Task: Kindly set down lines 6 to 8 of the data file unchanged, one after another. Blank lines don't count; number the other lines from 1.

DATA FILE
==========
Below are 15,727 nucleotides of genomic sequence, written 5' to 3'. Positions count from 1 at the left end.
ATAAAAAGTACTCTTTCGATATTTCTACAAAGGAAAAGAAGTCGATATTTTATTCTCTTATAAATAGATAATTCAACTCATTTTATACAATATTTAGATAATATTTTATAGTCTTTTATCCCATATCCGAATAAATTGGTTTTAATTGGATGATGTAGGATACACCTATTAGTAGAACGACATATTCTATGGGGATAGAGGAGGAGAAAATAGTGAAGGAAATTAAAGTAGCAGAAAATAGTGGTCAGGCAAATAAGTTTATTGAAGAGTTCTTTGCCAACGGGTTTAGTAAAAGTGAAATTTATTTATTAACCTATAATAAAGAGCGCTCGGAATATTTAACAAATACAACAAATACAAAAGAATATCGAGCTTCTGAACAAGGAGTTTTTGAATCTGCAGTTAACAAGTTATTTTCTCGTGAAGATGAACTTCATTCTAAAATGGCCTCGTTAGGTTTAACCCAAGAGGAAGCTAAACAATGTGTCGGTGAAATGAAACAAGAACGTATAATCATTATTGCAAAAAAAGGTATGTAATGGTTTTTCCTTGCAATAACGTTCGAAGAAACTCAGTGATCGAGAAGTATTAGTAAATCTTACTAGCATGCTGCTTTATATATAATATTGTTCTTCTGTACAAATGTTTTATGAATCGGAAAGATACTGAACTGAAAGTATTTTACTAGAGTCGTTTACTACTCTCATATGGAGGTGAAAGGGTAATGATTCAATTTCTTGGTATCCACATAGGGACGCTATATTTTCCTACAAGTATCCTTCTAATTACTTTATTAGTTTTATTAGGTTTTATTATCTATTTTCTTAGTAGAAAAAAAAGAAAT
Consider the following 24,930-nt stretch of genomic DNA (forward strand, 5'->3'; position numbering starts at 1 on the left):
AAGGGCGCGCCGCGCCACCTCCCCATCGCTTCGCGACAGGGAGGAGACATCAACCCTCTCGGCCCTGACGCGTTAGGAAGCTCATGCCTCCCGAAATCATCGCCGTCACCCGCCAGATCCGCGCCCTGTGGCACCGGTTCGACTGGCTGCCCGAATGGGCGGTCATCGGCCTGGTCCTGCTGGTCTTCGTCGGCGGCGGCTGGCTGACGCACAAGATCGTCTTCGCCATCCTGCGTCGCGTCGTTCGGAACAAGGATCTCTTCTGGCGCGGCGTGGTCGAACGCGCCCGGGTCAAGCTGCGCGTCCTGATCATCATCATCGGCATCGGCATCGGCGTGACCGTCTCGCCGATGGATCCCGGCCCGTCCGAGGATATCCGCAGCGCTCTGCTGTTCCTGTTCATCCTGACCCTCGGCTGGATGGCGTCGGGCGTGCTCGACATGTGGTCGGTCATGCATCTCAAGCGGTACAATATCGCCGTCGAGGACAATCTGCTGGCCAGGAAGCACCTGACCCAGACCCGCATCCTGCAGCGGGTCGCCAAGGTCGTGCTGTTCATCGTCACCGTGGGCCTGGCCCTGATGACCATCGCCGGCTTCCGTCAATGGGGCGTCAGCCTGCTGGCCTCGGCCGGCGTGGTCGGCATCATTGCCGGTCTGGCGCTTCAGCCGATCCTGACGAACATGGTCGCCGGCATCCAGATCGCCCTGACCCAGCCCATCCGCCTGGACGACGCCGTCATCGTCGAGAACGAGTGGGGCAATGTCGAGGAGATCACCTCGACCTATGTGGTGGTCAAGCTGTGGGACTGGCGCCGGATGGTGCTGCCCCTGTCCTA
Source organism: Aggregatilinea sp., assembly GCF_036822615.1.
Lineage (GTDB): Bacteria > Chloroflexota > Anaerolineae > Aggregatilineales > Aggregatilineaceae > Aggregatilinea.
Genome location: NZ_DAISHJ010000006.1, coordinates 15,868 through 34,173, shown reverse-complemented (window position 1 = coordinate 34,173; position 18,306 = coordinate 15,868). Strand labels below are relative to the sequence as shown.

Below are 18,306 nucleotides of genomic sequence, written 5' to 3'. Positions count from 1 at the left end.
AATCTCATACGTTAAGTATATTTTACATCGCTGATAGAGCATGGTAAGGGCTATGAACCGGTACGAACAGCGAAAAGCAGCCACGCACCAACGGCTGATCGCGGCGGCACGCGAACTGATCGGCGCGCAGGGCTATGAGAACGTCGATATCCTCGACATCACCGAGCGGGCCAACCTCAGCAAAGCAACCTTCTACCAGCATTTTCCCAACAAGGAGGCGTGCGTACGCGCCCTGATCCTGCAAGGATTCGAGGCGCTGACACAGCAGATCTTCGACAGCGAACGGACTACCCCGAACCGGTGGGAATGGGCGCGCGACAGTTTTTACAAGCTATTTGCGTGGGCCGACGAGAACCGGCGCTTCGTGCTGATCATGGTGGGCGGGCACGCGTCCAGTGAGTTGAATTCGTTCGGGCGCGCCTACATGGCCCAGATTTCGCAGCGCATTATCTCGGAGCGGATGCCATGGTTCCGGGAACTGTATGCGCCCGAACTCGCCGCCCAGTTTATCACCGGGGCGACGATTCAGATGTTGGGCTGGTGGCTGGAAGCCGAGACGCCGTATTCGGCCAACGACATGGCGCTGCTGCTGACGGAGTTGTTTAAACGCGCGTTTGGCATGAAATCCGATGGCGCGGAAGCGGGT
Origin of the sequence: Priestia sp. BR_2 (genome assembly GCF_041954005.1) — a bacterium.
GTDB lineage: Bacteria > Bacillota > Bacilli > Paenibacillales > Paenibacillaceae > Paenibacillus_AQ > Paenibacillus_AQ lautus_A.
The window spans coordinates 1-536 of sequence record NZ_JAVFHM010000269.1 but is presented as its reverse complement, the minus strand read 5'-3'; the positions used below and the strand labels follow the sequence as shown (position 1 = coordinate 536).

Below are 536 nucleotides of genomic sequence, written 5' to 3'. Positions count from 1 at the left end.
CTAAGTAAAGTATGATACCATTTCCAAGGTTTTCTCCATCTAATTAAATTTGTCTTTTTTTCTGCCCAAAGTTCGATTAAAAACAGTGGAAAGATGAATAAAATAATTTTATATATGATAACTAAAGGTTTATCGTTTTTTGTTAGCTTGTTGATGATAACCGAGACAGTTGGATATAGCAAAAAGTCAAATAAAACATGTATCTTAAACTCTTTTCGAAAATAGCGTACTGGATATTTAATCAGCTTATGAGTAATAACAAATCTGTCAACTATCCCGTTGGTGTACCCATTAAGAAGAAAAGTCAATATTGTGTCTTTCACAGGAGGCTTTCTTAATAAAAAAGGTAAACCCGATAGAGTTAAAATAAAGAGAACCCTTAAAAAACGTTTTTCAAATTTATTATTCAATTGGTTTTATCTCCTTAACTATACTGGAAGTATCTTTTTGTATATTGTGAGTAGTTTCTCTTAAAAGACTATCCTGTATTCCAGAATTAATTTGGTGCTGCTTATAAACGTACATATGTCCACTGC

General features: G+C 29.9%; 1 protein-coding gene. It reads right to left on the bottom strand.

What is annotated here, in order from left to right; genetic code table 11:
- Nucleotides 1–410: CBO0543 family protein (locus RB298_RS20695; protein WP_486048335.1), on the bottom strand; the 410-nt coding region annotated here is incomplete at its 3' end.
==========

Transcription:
Lineage (GTDB): Bacteria > Chloroflexota > Anaerolineae > Aggregatilineales > Aggregatilineaceae > Aggregatilinea.
Genome location: NZ_DAISHJ010000006.1, coordinates 15,868 through 34,173, shown reverse-complemented (window position 1 = coordinate 34,173; position 18,306 = coordinate 15,868). Strand labels below are relative to the sequence as shown.

Below are 18,306 nucleotides of genomic sequence, written 5' to 3'. Positions count from 1 at the left end.